Simulation is not a new concept in nursing education. Academic settings and organizations have been using a skills lab approach to teach fundamental and advanced competency for years. However, technological advances allow a more realistic scenario instead of “just pretending” on a mannequin that does not interact.
Today, high fidelity simulators that breathe with breath sounds, heart tones and palpable pulses are available. Simulation and three-dimensional virtual reality (VR) create situations that replicate real-life situations, with feedback and debriefing to promote learning.
Nursing schools and healthcare organizations are preparing the industry workforce with various simulation strategies. In fact, the Hospital Corporation of America (HCA) Healthcare network of over 2,000 sites nationwide is investing in several regional simulation centers to support workforce development and continued learning opportunities for nurses and nurse residents.
One such location is The North Texas HCA Healthcare Center for Clinical Advancement (HHCCA) 37,000 square-foot simulation center, which supports over 7,000 Medical City Healthcare nurses in the Dallas-Fort Worth area. Each facility includes several classrooms, simulation beds, conference and debriefing rooms. Control rooms allow educators to observe learners as they perform a new skill or refresh existing skills.
5 Benefits of Educational Technology
Technology allows learning anytime, anywhere to benefit both educators and learners. Below are a few of the advantages of technology’s innovative uses, primarily related to nursing education.
- Safety. Simulation allows learners to practice skills and improve critical thinking without any risk to a patient. Some situations, such as a neutropenic fever or a rapid response code, leave no room for error without significant patient harm. Technology can recreate high-risk, complex situations that nurses may encounter in clinical practice, which better prepares them to handle real-world problems. Many studies show that simulation can improve patient safety and teamwork.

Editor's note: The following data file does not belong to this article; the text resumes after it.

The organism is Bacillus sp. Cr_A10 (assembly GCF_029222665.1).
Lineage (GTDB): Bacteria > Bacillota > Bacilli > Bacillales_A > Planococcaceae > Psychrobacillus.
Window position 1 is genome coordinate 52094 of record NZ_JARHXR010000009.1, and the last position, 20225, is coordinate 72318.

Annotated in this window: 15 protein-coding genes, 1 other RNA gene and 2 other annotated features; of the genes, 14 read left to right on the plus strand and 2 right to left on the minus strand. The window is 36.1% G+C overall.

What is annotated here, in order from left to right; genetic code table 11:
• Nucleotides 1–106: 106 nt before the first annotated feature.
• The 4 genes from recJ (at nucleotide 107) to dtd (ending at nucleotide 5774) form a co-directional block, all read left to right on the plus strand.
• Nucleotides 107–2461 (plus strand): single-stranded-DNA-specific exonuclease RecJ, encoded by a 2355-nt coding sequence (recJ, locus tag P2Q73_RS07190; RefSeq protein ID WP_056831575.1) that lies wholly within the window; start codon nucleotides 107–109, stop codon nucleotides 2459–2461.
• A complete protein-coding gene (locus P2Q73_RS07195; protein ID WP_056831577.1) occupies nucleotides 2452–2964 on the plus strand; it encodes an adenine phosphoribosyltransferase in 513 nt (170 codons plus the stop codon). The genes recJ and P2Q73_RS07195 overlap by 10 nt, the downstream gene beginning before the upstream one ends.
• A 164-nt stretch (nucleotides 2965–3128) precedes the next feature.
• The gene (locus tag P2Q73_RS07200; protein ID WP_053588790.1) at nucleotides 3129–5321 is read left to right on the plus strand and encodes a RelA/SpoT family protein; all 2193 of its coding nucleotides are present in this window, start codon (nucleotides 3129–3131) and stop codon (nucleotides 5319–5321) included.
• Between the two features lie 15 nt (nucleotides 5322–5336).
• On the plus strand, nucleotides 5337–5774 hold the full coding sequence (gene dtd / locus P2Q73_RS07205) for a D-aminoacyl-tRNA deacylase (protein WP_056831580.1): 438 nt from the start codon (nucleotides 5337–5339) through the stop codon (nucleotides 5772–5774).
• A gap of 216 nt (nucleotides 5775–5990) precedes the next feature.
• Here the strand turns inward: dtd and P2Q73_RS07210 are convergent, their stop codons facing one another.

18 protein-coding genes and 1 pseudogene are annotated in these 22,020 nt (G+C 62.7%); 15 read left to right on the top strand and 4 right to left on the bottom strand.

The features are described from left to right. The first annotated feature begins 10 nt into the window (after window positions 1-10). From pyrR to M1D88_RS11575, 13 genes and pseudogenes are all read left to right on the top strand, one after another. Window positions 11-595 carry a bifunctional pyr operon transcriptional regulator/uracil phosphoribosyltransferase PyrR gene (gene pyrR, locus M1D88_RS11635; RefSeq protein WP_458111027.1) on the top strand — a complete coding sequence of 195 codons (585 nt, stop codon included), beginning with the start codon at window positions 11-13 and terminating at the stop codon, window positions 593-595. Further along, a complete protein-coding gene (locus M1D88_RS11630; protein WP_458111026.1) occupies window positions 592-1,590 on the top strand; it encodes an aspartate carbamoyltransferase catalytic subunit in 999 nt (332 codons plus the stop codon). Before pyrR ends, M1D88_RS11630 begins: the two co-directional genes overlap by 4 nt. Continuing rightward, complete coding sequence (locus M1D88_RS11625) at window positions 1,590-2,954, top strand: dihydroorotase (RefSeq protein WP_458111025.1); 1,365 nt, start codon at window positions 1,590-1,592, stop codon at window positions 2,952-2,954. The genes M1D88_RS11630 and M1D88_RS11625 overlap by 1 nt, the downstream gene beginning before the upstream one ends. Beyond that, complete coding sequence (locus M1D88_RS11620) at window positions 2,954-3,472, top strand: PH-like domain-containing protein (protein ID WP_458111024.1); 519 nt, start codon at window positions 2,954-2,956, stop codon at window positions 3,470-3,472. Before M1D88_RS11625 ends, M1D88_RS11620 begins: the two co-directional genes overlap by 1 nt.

- Individualization. Both students and nursing professionals have different levels of clinical knowledge and practical experience. Simulation can educate any audience participant, from novice to expert, and tier education so that once nurses master a beginner activity, they proceed to a more advanced exercise. Activities may focus on cognitive (critical thinking), affective (feelings, attitudes) and psychomotor skills. Simulations can also help improve communication among nurses, patients, nurse-providers and multidisciplinary teams.
- Fill-in-gaps. Technology can expose learners to scenarios they might not encounter in clinical practice to bridge the gap between theory and practice. Simulation situations can also help nurses practice cultural sensitivity and undergo diversity training through a broader range of scenarios and application of ethical principles. Preparing students for real scenarios is crucial, as there is a nationwide demand for nursing educators and new hires — especially now that many facilities are suspending student clinical placement or using all available nursing resources due to the pandemic.
- Engagement. Advanced technology allows for more creative, interactive, engaging instruction. Imagine using an escape room simulation to learn about emergency airways or infection prevention. Think about how captivating it is to study chemotherapy side effects by competing in an online Jeopardy game. Nurse educators can create various interactive digital learning activities from multiple templates or pre-built customizable clinical scenarios.
- Standardization. Simulation helps provide consistent, standardized education with learner expectations. It allows both individual learners and educators to monitor progress and identify strengths and weaknesses for a more tailored approach. Standardized education is vital for large healthcare organizations with multiple locations to ensure consistency and better measure patient outcomes, quality and overall customer satisfaction.
Advances in medicine, coupled with an aging population’s complex needs, require educators to focus on more practical, clinically relevant, problem-based learning. Most new graduate nurses are of Generation Z who grew up with the Internet. For them, technology is not a tool as much as it is a part of life. Many have come to expect self-paced, self-directed and independent educational activities. Nurse educators must commit to learning, understanding and incorporating new technology in their nursing education.